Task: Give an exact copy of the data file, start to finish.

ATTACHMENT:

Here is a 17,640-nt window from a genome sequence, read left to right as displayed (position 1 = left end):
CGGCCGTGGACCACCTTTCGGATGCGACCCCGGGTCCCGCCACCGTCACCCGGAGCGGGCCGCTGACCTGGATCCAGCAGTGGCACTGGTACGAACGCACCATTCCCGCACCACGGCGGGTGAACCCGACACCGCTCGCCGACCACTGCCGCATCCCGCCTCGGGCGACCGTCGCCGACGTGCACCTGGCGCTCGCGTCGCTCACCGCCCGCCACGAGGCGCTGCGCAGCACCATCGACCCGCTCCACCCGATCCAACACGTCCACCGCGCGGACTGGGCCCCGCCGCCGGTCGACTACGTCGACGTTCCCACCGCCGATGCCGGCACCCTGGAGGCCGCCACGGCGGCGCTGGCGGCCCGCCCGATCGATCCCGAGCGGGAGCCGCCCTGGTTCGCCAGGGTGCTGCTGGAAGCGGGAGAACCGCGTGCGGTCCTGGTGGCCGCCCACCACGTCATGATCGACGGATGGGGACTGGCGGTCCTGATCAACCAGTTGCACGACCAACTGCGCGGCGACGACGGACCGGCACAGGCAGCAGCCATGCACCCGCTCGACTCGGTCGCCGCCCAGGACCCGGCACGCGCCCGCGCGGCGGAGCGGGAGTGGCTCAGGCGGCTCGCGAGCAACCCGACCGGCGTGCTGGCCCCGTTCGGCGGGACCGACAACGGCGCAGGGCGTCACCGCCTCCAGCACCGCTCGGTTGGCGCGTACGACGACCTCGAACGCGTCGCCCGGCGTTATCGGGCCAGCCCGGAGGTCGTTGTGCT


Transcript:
Here is a 17,640-nt window from a genome sequence, read left to right as displayed (position 1 = left end):
CGGCCGTGGACCACCTTTCGGATGCGACCCCGGGTCCCGCCACCGTCACCCGGAGCGGGCCGCTGACCTGGATCCAGCAGTGGCACTGGTACGAACGCACCATTCCCGCACCACGGCGGGTGAACCCGACACCGCTCGCCGACCACTGCCGCATCCCGCCTCGGGCGACCGTCGCCGACGTGCACCTGGCGCTCGCGTCGCTCACCGCCCGCCACGAGGCGCTGCGCAGCACCATCGACCCGCTCCACCCGATCCAACACGTCCACCGCGCGGACTGGGCCCCGCCGCCGGTCGACTACGTCGACGTTCCCACCGCCGATGCCGGCACCCTGGAGGCCGCCACGGCGGCGCTGGCGGCCCGCCCGATCGATCCCGAGCGGGAGCCGCCCTGGTTCGCCAGGGTGCTGCTGGAAGCGGGAGAACCGCGTGCGGTCCTGGTGGCCGCCCACCACGTCATGATCGACGGATGGGGACTGGCGGTCCTGATCAACCAGTTGCACGACCAACTGCGCGGCGACGACGGACCGGCACAGGCAGCAGCCATGCACCCGCTCGACTCGGTCGCCGCCCAGGACCCGGCACGCGCCCGCGCGGCGGAGCGGGAGTGGCTCAGGCGGCTCGCGAGCAACCCGACCGGCGTGCTGGCCCCGTTCGGCGGGACCGACAACGGCGCAGGGCGTCACCGCCTCCAGCACCGCTCGGTTGGCGCGTACGACGACCTCGAACGCGTCGCCCGGCGTTATCGGGCCAGCCCGGAGGTCGTTGTGCT